A well-known national real estate chain uses a hot air balloon to peddle houses. Now, a local player with dozens of jet aircraft at its disposal is in the same business. But it's using its Web site to send ranches and split-levels flying into the hands of buyers.
The Indianapolis Airport Authority has begun listing at www.indianapolisairport.com homes it acquired under its nearly decade-old "purchase assurance/sound insulation program."
The airport is selling them after investing upwards of $40,000 per house to install more noise-resistant doors and windows and thicker wallboard and to upgrade heating and cooling systems.
The site for Indianapolis International Airport now looks like a page from the Multiple Listing Service used by real estate agents, complete with color photos and poetic prose.
"While away the summer on the deck by the pond!" shouts an ad for a 2,240-square-foot colonial on 2.21 acres in Plainfield, selling for a lofty $339,900.
"Spend the morning with your coffee and paper or the evenings relaxing on the screened-in patio," a listing for a $150,000 Plainfield ranch states.
Never mind that the airport bought these houses from homeowners in the first place because they sat in the flight path of 350,000-pound birds whose engines scream to defy gravity at takeoff.
But since 1999, the Airport Authority has sold 103 houses under the program. Most are in Hendricks County, to the southwest--the direction of the prevailing wind into which planes take off and land.
These houses aren't quite as undesirable as they used to be.
Six years ago, the Federal Aviation Administration implemented quieter noise standards for commercial jet aircraft. Meanwhile, Indianapolis International imposed restrictions that forced planes to bank away from congested areas in Hendricks and Morgan counties.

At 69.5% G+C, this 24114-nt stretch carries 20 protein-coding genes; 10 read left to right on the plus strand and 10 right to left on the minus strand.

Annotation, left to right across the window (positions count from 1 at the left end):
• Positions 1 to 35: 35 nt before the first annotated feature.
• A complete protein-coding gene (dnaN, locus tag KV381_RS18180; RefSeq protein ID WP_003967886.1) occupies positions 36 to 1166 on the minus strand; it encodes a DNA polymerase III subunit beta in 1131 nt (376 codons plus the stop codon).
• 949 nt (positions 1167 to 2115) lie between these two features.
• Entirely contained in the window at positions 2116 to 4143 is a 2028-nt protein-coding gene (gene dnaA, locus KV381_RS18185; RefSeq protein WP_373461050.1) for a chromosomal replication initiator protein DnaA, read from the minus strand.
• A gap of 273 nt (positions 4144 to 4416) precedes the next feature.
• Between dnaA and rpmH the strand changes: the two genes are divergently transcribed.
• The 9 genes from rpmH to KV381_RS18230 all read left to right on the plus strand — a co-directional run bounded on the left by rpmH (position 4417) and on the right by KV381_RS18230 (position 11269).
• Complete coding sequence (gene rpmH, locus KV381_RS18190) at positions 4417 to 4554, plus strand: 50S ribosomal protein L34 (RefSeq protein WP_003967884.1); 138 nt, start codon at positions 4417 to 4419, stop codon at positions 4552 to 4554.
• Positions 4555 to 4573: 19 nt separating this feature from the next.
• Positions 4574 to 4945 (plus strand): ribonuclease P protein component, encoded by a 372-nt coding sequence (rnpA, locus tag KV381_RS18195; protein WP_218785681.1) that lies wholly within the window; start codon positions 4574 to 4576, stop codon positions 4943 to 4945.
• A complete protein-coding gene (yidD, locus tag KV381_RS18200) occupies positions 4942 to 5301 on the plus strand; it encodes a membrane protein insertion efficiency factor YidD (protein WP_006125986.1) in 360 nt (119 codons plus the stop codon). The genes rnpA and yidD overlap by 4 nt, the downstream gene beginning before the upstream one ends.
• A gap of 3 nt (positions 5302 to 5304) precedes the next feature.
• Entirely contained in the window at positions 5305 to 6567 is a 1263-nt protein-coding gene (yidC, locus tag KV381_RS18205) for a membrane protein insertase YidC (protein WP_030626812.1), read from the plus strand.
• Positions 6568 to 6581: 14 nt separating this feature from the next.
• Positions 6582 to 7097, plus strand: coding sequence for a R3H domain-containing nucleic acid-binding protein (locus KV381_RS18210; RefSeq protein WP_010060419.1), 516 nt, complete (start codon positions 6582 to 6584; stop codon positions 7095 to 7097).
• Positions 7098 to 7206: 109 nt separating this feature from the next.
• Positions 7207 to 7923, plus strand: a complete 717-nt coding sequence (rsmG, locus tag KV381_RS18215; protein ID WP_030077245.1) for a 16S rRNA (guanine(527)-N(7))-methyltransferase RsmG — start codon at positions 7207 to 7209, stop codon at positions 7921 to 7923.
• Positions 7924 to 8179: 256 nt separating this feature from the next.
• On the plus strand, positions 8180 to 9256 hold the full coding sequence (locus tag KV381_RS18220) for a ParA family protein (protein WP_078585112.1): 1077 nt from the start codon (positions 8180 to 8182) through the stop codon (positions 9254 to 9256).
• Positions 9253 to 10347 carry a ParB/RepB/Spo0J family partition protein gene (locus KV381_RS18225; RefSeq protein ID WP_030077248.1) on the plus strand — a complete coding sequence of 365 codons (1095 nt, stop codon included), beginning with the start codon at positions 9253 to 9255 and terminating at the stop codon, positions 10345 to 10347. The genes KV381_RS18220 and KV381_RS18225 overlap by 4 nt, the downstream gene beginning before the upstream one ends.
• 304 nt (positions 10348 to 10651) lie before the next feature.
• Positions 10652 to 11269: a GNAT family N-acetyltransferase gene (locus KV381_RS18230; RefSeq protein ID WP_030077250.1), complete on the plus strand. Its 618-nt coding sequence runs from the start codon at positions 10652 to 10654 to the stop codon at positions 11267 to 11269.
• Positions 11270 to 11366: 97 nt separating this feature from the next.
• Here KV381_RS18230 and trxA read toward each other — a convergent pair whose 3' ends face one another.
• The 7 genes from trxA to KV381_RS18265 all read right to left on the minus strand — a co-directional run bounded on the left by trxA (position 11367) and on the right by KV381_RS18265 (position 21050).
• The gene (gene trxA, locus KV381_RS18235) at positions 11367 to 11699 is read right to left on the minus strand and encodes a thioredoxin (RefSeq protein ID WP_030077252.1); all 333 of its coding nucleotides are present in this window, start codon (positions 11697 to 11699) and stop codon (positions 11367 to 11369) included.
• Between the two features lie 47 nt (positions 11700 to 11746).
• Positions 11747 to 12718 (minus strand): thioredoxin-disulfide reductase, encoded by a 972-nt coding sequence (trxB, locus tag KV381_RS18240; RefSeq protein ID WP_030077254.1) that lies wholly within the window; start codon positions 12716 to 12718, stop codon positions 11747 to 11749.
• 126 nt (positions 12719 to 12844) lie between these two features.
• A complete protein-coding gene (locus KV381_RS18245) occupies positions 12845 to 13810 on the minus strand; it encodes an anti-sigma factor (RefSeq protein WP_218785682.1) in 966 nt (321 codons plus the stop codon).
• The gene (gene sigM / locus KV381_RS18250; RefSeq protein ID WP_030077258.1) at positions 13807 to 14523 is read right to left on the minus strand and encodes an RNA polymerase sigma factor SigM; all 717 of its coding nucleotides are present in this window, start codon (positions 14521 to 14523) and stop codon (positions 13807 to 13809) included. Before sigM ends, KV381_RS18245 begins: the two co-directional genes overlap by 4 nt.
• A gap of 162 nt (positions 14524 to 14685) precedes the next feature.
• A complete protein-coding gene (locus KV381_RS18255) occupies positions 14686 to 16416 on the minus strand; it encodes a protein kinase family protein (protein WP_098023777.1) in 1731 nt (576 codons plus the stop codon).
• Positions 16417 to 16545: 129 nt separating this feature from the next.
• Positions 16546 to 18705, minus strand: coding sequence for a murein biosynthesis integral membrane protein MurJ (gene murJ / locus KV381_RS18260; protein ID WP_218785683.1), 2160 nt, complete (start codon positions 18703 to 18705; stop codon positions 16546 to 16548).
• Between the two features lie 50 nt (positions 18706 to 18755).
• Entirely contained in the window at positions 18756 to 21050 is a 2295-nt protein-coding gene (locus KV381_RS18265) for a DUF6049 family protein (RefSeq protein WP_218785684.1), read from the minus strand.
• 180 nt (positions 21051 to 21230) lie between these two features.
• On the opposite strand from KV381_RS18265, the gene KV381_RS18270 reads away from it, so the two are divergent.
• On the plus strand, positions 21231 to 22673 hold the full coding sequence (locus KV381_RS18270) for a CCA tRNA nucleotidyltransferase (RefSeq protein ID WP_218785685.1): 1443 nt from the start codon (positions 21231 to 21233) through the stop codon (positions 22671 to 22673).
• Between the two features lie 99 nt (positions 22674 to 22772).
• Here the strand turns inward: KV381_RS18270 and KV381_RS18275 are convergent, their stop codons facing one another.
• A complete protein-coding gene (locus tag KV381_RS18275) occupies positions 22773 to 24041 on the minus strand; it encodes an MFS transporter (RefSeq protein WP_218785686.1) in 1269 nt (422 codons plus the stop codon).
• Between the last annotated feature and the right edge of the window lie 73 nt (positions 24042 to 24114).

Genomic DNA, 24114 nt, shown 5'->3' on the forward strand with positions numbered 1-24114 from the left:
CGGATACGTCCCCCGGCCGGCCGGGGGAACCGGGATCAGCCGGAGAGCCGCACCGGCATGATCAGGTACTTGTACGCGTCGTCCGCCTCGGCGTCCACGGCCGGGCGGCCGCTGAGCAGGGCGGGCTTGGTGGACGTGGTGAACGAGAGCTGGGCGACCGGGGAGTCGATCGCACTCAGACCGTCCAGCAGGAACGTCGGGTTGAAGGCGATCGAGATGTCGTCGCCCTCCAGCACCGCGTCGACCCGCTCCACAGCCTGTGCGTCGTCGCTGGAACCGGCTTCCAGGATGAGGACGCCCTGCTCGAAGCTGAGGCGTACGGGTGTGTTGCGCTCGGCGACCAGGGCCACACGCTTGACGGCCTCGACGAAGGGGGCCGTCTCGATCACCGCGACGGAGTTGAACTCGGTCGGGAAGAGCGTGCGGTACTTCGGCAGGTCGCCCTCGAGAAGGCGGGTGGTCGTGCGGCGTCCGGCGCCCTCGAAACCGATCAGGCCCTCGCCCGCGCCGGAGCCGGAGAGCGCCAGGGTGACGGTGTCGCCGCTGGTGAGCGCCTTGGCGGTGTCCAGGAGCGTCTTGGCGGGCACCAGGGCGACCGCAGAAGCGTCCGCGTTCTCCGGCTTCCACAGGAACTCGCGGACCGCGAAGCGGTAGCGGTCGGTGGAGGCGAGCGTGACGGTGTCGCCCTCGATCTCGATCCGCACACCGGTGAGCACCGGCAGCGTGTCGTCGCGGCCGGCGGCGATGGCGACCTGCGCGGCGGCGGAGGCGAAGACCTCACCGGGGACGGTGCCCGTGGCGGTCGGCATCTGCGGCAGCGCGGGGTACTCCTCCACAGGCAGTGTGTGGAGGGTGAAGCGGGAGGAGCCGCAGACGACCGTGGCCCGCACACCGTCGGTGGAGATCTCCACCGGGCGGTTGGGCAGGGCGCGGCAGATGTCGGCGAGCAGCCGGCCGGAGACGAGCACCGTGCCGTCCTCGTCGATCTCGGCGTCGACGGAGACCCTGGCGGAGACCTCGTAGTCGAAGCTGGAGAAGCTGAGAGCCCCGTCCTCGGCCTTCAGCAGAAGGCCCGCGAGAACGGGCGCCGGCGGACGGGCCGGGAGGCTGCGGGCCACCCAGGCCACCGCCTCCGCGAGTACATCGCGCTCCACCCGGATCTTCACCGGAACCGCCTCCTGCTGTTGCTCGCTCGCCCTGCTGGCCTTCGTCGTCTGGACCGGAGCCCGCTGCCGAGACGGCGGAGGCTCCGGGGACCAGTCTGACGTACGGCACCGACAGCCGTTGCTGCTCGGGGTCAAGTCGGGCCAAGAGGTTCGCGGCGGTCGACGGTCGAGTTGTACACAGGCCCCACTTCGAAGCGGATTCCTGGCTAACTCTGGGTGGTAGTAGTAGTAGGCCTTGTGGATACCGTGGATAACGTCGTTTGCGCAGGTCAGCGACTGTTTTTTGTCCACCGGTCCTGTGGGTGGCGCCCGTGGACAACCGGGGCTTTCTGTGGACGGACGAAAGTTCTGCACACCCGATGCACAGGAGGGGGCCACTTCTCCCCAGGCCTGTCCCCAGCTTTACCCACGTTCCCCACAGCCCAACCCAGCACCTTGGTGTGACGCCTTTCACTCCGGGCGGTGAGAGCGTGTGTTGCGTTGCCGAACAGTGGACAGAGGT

Homeowners west of the airport caught another break in 2001 when the U.S. Postal Service closed its air-mail hub. That rid 40 bellowing cargo freighters from the sky each day.
A couple of years ago, the airport released a study by Cincinnati consulting firm Landrum & Brown that showed the zone most heavily affected by aircraft noise contracted to about 10 square miles from 18 square miles a half-decade earlier.
While the airport is still the subject of resentment by many of its neighbors, one family who bought an airport-modified home found it a good deal in the long run.
"If the windows are closed, you don't hear even the dog barking in the yard," said Teresa Wiles, who, with husband Donald in 1999, were the first to buy an airport house under the program.
Back then, the pioneers took lots of arrows, however; contractors hired by the airport botched some of the sheet-rock work, forcing the Wiles to a hotel for two weeks.
Today, the acoustical modifications are more of a science than an art. A contractor first blasts a house with noise to simulate a jet, said Robert Duncan, vice president and general counsel for BAA Indianapolis LLC, the private firm that manages the airport.
Then, an architect takes the data and looks for ways to reduce interior noise a minimum five decibels, Duncan said. The modifications can cost upwards of $40,000. But with federal funds used for the noise projects, "it doesn't necessarily increase the cost of the house, per se."
Airport officials have been careful, though, not to sell houses at a below-market price.
"What we're trying to achieve is maintaining property values in the neighborhoods," Duncan said.
The effort seems to be working, according to Susan Blandford, a regional manager for Carpenter Realtors in Hendricks County.
"It's been [Duncan's] goal and the airport [real estate] department's goal to maintain property values pretty rigidly ... . They're competitive," Blandford said of home prices.
To boost the marketability of its houses, the airport has been paying real estate agents representing buyers a commission of 4.5 percent, a premium over the typical 3.5 percent to the agent of the buyer.
In recent years, under a separate noise program, the airport demolished 94 homes. They include 83 lots in the former Brunswick Park subdivision, which last year the airport sold to Duke Realty Limited Partnership for $4.4 million to become a 638,000-square-foot warehouse and 15,000-square-foot office complex.
But Duncan said municipalities and schools around the airport generally have preferred resale of the homes acquired under the purchase assurance/sound insulation program, so as not to wipe out their tax rolls.
Another eight houses are about to go on the market soon. The airport's Web site currently lists four houses.
"We don't want to flood the market with airport houses," Duncan said.